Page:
Baby and caregiver in Jeremie
Healthcare worker and infant at the Center of Hope in Jeremie. Despite the difficulties of insecurity in Haiti, caregivers at HHN clinics continue to follow closely the first year of health for new babies. Photo by HHN

Dr. Peterson Thosiac, chief surgeon at the Higgins Brothers Surgicenter for Hope in Fonds Parisien, was riding his bike from his mother’s home outside of Port-au-Prince to work at the hospital. Somewhere along the 20-mile journey, gang members shot and robbed Thosiac. A bullet just missed his chest and arm, where so many nerves crucial to a surgeon’s work are located, but Thosiac survived.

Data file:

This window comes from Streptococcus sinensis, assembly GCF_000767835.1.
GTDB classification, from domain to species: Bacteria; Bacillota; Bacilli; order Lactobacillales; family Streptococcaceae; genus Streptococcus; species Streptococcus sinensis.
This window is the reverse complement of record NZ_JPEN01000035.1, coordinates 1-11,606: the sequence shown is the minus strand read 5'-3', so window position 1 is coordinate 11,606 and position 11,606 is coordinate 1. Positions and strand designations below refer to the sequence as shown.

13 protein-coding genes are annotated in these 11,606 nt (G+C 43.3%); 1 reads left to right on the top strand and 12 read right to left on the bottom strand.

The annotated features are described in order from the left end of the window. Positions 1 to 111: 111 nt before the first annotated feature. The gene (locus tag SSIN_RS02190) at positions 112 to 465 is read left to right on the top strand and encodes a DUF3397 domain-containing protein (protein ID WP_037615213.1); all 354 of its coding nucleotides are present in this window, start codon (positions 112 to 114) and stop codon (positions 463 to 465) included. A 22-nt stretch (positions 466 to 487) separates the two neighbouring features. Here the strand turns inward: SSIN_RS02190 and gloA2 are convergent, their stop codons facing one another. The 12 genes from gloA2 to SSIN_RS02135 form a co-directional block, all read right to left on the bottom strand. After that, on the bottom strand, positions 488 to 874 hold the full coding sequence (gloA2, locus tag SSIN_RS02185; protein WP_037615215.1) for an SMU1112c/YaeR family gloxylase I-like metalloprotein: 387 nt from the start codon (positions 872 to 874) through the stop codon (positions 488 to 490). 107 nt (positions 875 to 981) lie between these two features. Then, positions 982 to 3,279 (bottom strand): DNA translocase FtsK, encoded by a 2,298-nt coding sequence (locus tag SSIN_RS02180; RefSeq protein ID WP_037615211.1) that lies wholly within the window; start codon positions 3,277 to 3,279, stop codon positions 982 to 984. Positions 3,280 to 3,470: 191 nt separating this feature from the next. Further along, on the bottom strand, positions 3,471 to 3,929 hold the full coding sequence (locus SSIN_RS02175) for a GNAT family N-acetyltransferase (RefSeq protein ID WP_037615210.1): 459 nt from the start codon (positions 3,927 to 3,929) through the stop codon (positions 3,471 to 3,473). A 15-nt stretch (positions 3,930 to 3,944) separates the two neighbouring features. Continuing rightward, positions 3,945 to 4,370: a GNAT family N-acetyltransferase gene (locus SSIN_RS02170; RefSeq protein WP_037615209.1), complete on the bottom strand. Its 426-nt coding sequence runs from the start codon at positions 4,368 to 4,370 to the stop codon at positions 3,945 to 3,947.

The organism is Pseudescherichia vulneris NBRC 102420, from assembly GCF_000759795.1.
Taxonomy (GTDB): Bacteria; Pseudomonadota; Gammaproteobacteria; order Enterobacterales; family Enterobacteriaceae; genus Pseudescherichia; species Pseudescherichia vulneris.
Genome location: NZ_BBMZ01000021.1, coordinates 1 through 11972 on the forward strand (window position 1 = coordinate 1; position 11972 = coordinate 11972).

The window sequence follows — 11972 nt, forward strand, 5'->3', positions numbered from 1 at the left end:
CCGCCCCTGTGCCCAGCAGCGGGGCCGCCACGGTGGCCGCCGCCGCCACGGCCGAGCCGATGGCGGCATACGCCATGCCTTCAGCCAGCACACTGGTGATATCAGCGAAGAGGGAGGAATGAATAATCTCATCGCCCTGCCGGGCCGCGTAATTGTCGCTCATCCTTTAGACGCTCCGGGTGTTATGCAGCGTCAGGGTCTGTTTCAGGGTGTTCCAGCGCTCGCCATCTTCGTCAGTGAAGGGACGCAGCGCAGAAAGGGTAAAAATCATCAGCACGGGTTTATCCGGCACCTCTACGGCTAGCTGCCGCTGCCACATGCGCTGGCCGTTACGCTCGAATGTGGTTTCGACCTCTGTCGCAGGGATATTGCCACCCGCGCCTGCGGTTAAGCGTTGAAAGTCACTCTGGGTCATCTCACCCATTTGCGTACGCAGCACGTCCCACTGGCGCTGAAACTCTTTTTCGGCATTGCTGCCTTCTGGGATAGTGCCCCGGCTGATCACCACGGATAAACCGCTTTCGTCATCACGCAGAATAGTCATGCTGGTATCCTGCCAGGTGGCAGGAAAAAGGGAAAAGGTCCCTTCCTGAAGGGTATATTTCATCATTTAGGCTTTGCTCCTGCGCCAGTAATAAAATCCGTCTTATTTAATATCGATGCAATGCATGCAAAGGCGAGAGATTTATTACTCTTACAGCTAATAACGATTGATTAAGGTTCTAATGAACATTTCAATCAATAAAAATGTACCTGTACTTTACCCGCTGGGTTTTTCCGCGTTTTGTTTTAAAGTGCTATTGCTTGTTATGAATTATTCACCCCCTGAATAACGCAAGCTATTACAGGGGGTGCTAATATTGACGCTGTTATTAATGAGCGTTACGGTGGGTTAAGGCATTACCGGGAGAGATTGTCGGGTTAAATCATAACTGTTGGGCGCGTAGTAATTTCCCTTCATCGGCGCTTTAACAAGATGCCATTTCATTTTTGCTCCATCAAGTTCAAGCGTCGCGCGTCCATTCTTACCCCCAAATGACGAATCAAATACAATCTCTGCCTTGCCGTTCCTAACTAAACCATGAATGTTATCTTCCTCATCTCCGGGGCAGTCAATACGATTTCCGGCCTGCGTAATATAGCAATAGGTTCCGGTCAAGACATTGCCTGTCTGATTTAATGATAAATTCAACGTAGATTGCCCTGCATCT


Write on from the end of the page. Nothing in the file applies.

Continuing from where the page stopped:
Thosiac’s boss, Dr. Ted Higgins, was on his way to Haiti via the Dominican Republic when he learned about the crime. Higgins, founder of the surgery center, quickly made his way there, met by 70 distraught employees. 

“‘Why don't we just shut down and go on hold,’” Higgins recalls suggesting to staff. “‘Let's just close the doors for a bit. Let the dust settle here until the roads are safe.’”


Health network providers said Haiti’s insecurity has caused a humanitarian crisis for patients and staff.

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J.O. Haselhoef is the author of “Give & Take: Doing Our Damnedest NOT to be Another Charity in Haiti.” She co-founded "Yonn Ede Lot" (One Helping Another), a nonprofit that partnered with volunteer groups in La Montagne ("Lamontay"), Haiti from 2007-2013. She writes and lives in Milwaukee, Wisconsin.